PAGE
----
Corruption

Annan pledges to aid in Oil-for-Food probe

Anne Gearan
The Guardian (UK)
December 16, 2004

Washington: U.N. Secretary-General Kofi Annan pledged full cooperation Thursday with investigations into alleged abuses in a U.N. oil and aid program that have led Republicans in Congress to demand his resignation. He said U.N. employees can be fired if they do not comply.

“We must get to the bottom of these allegations,” Annan said.

An independent inquiry headed by former Federal Reserve Chairman Paul Volcker is “the most far-reaching in the history of the United Nations,” Annan said in a speech to the private Council on Foreign Relations.

“All U.N. staff have been instructed to cooperate or face disciplinary measures, including dismissal,” he said.

Earlier Thursday, Annan said the United Nations could beef up its preparations for the Iraqi elections scheduled for next month, but stopped short of a specific promise to do so. The Bush administration has been pushing Annan to do more, and Secretary of State Colin Powell gave understated praise for U.N. preparations so far.

“The U.N. effort seems to be on track in support of the Iraqi effort” to hold nationwide elections on Jan. 30, Powell said after a State Department meeting with Annan.

Iraqis themselves “have the principal responsibility,” Powell said.

Powell noted that the U.N. is taking the first steps to expand its presence in Iraq outside Baghdad to the cities of Basra and Irbil and has increased the number of election experts it will deploy in Iraq.

The United States is unlikely to be satisfied with the current commitment of 25 election monitors, but Powell did not say whether he has asked for a particular number of U.N. elections workers.

“We have enough people in there to do the work,” Annan said, as he stood with Powell. “And if need be, we’ll put in the staff we need to get the work done. It’s not a question of numbers; it’s a question of what you need to get the job done.”

Then Annan asked himself a question.

“Are we doing the job? Yes, we are doing the job,” he said.

The meeting with Powell was probably Annan’s last before Powell leaves the job next year. White House national security adviser Condoleezza Rice is Bush’s choice to replace Powell, and Annan also met with her Thursday.

Annan will not see Bush.

“I don’t feel snubbed,” Annan said.

“The president and I have met on many occasions, and we also do talk on the phone. And so I don’t feel that if I come to Washington and we don’t get the chance to meet, I should feel offended or snubbed. This is the nature of things.”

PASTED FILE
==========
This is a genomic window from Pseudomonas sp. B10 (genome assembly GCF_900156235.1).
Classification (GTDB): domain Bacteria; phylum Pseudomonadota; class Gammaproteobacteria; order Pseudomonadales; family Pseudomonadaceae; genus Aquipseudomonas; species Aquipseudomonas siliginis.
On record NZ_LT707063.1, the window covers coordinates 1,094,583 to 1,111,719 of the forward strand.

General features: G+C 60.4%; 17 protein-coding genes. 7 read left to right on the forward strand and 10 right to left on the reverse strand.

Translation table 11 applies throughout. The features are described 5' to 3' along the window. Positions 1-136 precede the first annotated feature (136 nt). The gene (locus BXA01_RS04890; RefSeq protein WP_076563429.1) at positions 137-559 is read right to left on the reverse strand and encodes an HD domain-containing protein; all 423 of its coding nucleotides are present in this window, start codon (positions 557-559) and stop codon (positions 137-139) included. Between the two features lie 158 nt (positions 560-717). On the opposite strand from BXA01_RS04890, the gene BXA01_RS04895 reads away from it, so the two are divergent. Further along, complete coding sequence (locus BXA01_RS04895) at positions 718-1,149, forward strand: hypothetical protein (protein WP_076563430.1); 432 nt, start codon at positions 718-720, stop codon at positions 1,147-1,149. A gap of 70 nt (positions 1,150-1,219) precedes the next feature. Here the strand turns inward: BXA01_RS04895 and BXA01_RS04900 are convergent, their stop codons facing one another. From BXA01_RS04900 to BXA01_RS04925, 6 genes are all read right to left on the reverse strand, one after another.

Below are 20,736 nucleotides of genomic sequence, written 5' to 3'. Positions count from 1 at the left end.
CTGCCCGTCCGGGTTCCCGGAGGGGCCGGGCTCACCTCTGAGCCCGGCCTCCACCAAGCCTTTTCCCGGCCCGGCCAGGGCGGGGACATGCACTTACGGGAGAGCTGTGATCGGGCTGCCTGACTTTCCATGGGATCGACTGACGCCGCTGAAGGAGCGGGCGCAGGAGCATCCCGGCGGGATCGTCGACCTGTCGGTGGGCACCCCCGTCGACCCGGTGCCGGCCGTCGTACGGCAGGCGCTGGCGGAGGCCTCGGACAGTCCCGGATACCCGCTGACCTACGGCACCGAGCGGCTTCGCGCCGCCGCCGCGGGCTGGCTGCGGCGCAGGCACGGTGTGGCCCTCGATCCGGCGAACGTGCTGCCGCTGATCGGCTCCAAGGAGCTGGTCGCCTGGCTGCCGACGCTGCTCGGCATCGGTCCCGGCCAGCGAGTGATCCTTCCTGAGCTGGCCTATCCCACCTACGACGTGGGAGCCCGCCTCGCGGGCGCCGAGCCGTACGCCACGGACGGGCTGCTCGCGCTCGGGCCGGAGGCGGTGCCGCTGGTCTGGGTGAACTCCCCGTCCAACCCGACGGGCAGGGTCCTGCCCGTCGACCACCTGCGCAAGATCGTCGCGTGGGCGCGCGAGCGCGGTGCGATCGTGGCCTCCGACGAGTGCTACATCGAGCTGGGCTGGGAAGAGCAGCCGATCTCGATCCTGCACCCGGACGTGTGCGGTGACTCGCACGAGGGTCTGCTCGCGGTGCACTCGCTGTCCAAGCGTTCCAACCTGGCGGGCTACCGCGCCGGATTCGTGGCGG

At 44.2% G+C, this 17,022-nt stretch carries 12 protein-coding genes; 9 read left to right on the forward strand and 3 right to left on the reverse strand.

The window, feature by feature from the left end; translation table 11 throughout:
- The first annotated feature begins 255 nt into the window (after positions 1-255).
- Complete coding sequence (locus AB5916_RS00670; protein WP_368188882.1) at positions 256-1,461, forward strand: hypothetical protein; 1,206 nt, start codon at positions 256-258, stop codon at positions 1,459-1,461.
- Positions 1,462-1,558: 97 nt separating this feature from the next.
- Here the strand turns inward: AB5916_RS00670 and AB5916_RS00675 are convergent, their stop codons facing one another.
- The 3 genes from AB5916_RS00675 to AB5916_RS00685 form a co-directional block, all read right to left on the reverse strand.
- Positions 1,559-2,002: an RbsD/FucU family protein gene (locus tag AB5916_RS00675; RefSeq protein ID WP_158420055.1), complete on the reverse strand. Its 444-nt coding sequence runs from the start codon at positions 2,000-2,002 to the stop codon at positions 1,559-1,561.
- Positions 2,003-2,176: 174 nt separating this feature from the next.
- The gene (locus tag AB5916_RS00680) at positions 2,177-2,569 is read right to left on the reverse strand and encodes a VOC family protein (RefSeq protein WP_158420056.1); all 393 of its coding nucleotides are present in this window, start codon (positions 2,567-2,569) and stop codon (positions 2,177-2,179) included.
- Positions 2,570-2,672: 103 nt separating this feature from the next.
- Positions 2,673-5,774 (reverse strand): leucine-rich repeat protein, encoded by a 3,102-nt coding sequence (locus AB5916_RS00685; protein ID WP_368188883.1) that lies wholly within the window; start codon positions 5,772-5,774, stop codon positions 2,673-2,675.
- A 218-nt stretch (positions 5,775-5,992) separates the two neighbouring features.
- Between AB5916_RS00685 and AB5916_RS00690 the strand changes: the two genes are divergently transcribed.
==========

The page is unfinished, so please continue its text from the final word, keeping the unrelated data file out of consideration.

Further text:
Annan pulled all U.N. international staff out of Iraq in October 2003, after two bombings at U.N. headquarters in Baghdad and a spate of attacks on humanitarian workers. The first bombing, on Aug. 19, 2003, killed the top U.N. envoy, Serge Vienna de Melee, and 21 others.

In August, the secretary-general allowed a small U.N. contingent to return to Baghdad and imposed a ceiling of 35 international staffers. The upper limit was recently raised to 59 and a U.S. spokesman said Wednesday the number of staffers currently in Iraq is “in that neighborhood.”

Bush sidestepped reporters’ questions earlier this month about whether Annan should resign because of allegations of fraud and corruption in the oil-for-food program, saying he was awaiting results of investigations of the program, but U.S. Ambassador John Danforth later said Annan has the Bush’s administration’s support.

“We are not suggesting or pushing for the resignation of the secretary-general,” Danforth said. “We have worked well with him in the past and look forward to working with him for some time in the future.”

The oil-for-food program allowed Saddam Hussein’s government to sell oil and use the revenue to buy food, medicine and other necessities. Investigations have found that Saddam skimmed billions of dollars from the program using bribes and kickbacks, some involving top U.N. and foreign government officials.

Annan’s son Kojo also worked for a company that had a contract in the oil-for-food program and received payments for years after his employment ended. He worked for the company in Africa, not Iraq.

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